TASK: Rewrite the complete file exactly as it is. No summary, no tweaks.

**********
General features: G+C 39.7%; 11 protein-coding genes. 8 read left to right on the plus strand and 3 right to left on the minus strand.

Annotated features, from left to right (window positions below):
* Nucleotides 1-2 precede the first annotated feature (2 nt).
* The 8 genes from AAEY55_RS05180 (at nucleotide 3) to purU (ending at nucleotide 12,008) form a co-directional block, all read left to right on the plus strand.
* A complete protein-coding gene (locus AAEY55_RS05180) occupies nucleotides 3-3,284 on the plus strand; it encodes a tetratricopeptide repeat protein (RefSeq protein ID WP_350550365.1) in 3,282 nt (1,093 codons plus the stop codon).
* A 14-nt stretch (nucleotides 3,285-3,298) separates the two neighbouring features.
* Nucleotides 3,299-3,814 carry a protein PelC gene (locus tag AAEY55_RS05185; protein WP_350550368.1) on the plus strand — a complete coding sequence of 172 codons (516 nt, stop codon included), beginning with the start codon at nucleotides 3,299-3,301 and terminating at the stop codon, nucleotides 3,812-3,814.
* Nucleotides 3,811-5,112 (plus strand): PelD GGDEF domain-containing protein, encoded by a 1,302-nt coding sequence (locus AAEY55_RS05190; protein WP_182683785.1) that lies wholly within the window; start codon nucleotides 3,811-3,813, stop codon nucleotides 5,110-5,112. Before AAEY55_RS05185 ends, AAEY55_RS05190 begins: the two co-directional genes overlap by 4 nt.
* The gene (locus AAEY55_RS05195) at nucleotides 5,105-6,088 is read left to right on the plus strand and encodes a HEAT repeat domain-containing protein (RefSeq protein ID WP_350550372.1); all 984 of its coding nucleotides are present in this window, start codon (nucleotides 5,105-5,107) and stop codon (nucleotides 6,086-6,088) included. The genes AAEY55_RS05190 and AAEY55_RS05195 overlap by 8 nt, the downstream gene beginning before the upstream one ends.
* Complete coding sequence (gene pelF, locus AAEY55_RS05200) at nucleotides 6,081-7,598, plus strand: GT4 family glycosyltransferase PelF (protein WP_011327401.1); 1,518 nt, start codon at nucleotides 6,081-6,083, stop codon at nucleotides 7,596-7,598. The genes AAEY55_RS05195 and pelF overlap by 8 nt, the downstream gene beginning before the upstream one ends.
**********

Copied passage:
General features: G+C 39.7%; 11 protein-coding genes. 8 read left to right on the plus strand and 3 right to left on the minus strand.

Annotated features, from left to right (window positions below):
* Nucleotides 1-2 precede the first annotated feature (2 nt).
* The 8 genes from AAEY55_RS05180 (at nucleotide 3) to purU (ending at nucleotide 12,008) form a co-directional block, all read left to right on the plus strand.
* A complete protein-coding gene (locus AAEY55_RS05180) occupies nucleotides 3-3,284 on the plus strand; it encodes a tetratricopeptide repeat protein (RefSeq protein ID WP_350550365.1) in 3,282 nt (1,093 codons plus the stop codon).
* A 14-nt stretch (nucleotides 3,285-3,298) separates the two neighbouring features.
* Nucleotides 3,299-3,814 carry a protein PelC gene (locus tag AAEY55_RS05185; protein WP_350550368.1) on the plus strand — a complete coding sequence of 172 codons (516 nt, stop codon included), beginning with the start codon at nucleotides 3,299-3,301 and terminating at the stop codon, nucleotides 3,812-3,814.
* Nucleotides 3,811-5,112 (plus strand): PelD GGDEF domain-containing protein, encoded by a 1,302-nt coding sequence (locus AAEY55_RS05190; protein WP_182683785.1) that lies wholly within the window; start codon nucleotides 3,811-3,813, stop codon nucleotides 5,110-5,112. Before AAEY55_RS05185 ends, AAEY55_RS05190 begins: the two co-directional genes overlap by 4 nt.
* The gene (locus AAEY55_RS05195) at nucleotides 5,105-6,088 is read left to right on the plus strand and encodes a HEAT repeat domain-containing protein (RefSeq protein ID WP_350550372.1); all 984 of its coding nucleotides are present in this window, start codon (nucleotides 5,105-5,107) and stop codon (nucleotides 6,086-6,088) included. The genes AAEY55_RS05190 and AAEY55_RS05195 overlap by 8 nt, the downstream gene beginning before the upstream one ends.
* Complete coding sequence (gene pelF, locus AAEY55_RS05200) at nucleotides 6,081-7,598, plus strand: GT4 family glycosyltransferase PelF (protein WP_011327401.1); 1,518 nt, start codon at nucleotides 6,081-6,083, stop codon at nucleotides 7,596-7,598. The genes AAEY55_RS05195 and pelF overlap by 8 nt, the downstream gene beginning before the upstream one ends.